Through June 29, roughly 1.61 million gallons of dispersants—the bulk of it COREXIT 9500—had been applied to the spewing oil, both at the surface and beneath the sea. But the rate of application has slowed since the government ordered BP to slow its use on May 26. "In the month after EPA and the Coast Guard directed BP to ramp down dispersant use, the volume applied dropped nearly 70 percent from peak usage," Anastas said.

Ultimately, the decision to use dispersants was a tradeoff. "With a spill of this size and scope, dispersants are useful in breaking up the oil and preventing its spread, particularly to fragile wetlands," Anastas says. "I know many of you are interested to hear if this testing means EPA will order BP to switch dispersants. We are not making any such recommendation at this time. We have additional testing to do."

For example, more testing will be needed to determine if the breakdown of COREXIT 9500—either into other chemicals or when metabolized by animals—produces toxic products of its own. "In toxicology, it’s quite often not the original compound that’s the toxic entity," Mitchelmore notes.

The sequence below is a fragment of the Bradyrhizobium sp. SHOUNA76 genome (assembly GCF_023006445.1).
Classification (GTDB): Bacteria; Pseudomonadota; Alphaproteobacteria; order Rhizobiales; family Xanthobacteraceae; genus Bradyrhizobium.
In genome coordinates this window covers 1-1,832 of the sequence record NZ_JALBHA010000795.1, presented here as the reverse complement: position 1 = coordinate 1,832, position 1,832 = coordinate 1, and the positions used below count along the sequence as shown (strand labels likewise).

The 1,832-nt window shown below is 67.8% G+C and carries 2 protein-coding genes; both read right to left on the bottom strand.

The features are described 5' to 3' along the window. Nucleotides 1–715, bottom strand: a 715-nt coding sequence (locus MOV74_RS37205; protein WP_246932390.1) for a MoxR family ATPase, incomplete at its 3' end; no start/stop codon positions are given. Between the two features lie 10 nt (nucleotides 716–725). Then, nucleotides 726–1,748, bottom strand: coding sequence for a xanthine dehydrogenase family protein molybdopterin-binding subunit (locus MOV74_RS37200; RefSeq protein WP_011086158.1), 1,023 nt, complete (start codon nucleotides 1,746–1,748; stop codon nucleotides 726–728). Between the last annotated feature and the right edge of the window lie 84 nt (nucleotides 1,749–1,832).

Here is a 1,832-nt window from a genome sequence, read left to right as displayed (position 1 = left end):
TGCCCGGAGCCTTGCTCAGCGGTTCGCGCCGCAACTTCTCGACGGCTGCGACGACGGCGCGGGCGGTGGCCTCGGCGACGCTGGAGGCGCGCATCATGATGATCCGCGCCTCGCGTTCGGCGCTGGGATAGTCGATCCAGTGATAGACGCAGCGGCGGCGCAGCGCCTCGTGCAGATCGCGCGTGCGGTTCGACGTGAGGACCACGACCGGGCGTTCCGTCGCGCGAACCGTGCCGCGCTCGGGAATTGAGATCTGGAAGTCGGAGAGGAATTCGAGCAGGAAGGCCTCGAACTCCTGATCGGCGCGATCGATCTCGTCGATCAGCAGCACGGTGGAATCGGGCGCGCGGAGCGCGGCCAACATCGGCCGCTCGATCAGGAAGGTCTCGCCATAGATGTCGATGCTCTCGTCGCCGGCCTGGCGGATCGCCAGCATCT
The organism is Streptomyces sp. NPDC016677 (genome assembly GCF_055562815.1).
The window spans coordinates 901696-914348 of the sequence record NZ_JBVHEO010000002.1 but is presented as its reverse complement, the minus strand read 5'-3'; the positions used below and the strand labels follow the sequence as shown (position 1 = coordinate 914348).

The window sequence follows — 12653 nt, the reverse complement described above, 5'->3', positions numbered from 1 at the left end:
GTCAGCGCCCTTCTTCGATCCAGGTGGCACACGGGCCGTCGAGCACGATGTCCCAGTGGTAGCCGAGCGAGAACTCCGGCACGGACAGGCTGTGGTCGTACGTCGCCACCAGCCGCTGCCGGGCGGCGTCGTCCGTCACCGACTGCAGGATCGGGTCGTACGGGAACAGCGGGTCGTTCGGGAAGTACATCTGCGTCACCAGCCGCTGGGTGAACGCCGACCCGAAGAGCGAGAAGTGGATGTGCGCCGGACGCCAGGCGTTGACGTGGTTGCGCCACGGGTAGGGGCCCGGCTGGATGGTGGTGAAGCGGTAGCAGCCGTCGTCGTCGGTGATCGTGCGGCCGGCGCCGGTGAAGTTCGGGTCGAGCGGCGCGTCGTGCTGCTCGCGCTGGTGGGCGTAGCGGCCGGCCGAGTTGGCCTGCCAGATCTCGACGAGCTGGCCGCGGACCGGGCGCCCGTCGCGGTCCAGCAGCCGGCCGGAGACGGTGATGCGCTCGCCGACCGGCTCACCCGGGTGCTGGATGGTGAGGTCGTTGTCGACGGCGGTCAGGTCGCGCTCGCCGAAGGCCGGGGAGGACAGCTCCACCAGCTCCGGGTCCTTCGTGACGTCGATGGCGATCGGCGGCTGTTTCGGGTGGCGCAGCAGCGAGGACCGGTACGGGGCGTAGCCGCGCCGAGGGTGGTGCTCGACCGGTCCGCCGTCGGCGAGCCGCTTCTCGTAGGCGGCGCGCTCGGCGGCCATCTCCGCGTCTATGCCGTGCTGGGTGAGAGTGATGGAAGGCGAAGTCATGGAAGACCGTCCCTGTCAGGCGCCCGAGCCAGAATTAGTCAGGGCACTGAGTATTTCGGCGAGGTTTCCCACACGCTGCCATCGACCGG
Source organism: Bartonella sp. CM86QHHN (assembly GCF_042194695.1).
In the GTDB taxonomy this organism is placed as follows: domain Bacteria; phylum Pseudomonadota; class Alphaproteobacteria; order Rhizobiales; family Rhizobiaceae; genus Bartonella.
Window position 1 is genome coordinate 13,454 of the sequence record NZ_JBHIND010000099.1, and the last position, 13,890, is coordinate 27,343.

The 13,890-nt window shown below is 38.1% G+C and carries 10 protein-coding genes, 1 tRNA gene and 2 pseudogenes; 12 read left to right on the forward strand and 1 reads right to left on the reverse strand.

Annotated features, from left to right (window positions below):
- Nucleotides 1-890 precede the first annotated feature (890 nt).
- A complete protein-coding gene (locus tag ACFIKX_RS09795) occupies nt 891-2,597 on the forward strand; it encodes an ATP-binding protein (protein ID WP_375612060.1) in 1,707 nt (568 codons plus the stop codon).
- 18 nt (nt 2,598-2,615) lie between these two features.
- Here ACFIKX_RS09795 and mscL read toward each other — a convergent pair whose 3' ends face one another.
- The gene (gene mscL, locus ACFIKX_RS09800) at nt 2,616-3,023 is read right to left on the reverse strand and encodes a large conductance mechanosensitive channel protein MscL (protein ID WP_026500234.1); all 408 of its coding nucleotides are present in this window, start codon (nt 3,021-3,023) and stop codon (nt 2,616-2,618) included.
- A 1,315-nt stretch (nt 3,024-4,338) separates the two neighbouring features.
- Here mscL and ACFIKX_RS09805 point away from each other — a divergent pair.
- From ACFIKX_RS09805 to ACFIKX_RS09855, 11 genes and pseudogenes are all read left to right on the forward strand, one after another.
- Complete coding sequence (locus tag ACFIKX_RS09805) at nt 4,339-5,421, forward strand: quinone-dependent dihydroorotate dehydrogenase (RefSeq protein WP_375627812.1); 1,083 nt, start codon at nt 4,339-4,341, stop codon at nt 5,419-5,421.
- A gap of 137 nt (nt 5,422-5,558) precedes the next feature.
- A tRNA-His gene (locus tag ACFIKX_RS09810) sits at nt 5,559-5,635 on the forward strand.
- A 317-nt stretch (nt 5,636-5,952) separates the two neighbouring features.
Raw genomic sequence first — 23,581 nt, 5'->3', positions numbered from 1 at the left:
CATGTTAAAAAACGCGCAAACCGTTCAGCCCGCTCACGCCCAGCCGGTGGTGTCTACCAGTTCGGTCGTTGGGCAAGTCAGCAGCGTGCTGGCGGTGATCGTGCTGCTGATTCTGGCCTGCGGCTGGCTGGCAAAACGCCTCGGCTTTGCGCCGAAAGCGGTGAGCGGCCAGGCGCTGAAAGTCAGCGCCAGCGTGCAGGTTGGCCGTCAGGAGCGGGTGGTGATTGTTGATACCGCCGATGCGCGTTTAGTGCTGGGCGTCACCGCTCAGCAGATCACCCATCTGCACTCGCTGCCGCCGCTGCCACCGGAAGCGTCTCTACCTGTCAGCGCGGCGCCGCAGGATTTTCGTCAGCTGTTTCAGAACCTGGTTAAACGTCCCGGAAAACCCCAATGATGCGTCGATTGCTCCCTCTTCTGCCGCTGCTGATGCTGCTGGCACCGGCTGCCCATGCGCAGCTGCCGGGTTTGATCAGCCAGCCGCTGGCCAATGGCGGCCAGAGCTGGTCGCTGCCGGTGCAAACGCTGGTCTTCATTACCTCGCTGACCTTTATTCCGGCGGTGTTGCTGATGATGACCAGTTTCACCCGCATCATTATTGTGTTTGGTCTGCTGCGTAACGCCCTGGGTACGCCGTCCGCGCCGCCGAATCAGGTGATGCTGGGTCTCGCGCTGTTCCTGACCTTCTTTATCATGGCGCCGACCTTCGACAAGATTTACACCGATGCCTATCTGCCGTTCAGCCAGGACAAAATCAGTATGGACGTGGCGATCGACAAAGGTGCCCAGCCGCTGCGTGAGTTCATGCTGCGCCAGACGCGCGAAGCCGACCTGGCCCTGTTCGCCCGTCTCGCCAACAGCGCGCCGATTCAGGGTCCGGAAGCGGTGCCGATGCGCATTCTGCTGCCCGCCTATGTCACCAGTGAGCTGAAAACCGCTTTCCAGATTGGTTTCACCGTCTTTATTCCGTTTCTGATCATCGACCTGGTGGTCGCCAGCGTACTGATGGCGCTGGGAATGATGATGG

Image: GULF OF MEXICO – Coast Guard Ens. Adam Mosley, a marine biology under graduate, logs sample data from oiled water in the Gulf of Mexico, May 27, 2010. The samples and field data Mosley collects help environmental scientists determine the effectiveness of dispersants used to break down oil. U.S. Coast Guard photo by Petty Officer 2nd Class Luke Pinneo.





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  1. 1. gunslingor 2:24 pm 07/1/2010

    Okay, now how about the toxicity, not at a cellar level, but to the entire organism? How about long tem effects? What about the toxicity of the dispersent mixed with oil, dispersed throughout the Gulf? What about the toxicity to other life forms, other than the two you decided to test.

    What about reproducive functions.

    I do beleive this stuff is less toxic than oil, but when you mix it with oil the result is undoubtable more toxic than oil.

    Stop burning fossil fuels already, we have no need for the antiquated technology anymore; we have multiple better alternatives, better in everyway.

    Link to this
  2. 2. drafter 2:32 pm 07/1/2010

    The oil companies have been paying the government money, since the Valdez spill, to look into ways of dealing with oil spills, so why are they just now testing this stuff.